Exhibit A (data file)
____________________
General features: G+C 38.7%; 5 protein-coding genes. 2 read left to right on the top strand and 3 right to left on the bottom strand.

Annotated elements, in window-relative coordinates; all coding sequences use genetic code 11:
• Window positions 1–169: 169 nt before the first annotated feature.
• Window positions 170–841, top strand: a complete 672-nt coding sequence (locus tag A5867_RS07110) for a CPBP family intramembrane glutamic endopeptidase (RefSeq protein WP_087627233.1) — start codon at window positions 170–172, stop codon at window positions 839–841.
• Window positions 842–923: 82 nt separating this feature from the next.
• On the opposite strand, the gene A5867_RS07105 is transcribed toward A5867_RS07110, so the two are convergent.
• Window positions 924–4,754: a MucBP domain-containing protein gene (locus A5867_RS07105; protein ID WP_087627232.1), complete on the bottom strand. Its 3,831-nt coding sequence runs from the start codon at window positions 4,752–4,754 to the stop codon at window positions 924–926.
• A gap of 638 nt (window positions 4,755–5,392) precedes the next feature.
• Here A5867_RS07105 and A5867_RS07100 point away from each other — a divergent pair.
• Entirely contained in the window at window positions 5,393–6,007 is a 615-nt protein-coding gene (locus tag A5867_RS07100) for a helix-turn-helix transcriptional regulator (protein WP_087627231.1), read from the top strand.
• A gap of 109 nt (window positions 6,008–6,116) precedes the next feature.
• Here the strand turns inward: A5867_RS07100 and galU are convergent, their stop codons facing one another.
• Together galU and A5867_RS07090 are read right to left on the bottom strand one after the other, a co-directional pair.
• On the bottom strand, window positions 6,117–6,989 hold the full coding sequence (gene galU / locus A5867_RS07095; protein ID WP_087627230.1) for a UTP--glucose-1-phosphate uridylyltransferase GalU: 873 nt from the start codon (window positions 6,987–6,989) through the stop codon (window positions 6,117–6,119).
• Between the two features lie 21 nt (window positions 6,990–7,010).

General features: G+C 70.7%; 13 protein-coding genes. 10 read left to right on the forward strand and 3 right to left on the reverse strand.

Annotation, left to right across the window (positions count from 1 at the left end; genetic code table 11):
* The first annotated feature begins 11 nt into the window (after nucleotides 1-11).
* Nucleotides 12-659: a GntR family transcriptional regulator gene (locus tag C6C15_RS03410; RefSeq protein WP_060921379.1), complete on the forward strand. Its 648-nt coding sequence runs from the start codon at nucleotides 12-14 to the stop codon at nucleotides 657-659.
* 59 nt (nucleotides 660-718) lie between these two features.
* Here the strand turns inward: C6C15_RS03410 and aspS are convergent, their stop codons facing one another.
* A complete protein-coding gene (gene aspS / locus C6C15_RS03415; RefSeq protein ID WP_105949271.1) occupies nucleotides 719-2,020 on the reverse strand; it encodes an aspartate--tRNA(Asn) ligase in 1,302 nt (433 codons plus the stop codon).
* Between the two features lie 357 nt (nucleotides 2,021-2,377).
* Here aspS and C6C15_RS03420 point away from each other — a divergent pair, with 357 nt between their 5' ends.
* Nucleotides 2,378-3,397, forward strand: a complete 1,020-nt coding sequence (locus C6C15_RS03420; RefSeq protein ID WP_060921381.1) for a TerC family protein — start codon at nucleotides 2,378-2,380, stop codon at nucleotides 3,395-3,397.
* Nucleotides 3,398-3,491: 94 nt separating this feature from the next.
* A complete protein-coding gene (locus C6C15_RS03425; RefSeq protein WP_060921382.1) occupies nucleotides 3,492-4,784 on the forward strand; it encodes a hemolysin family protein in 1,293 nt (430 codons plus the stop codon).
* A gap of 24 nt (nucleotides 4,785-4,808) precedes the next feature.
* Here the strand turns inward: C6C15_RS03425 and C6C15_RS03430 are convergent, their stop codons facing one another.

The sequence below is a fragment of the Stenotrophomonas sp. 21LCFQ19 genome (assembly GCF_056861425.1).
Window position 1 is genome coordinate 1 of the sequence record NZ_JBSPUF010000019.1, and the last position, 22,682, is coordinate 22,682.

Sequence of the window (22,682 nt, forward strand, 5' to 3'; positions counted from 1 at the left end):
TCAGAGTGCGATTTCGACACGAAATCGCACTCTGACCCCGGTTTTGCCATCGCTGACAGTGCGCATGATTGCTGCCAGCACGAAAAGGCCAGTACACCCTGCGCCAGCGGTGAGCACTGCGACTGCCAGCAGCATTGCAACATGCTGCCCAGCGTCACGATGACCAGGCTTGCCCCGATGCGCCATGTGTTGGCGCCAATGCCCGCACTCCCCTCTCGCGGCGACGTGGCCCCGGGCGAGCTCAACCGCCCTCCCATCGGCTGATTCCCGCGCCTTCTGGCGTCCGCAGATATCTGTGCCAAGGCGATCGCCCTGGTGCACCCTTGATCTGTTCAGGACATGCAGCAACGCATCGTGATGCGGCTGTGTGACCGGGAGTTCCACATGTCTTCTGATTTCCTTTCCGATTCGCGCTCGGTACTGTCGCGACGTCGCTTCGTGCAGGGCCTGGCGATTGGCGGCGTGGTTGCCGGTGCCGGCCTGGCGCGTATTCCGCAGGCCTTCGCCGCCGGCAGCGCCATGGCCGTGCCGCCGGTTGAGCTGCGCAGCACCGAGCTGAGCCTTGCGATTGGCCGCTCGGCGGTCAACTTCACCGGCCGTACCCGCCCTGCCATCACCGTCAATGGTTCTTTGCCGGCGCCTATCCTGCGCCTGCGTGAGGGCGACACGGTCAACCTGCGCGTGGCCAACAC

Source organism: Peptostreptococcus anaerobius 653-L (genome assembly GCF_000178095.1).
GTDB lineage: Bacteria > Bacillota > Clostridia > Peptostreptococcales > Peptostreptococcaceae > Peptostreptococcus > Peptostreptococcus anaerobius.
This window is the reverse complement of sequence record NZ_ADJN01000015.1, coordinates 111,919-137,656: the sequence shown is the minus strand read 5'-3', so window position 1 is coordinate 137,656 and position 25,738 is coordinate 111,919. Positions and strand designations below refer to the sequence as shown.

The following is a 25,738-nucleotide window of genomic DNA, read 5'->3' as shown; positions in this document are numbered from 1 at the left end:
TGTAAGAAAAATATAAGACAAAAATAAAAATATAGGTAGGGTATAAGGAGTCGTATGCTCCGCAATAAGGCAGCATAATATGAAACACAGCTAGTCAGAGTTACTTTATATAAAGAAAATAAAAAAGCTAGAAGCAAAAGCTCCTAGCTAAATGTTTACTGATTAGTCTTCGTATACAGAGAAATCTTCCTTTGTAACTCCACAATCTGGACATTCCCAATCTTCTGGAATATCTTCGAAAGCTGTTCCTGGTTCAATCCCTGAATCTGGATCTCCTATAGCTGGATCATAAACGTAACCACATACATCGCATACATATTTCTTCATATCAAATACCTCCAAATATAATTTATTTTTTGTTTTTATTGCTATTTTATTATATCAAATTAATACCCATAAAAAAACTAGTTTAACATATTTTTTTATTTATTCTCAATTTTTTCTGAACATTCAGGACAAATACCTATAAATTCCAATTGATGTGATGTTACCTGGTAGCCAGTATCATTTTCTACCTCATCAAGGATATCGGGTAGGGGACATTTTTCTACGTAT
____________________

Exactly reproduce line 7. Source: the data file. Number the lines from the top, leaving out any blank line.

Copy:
• Window positions 924–4,754: a MucBP domain-containing protein gene (locus A5867_RS07105; protein ID WP_087627232.1), complete on the bottom strand. Its 3,831-nt coding sequence runs from the start codon at window positions 4,752–4,754 to the stop codon at window positions 924–926.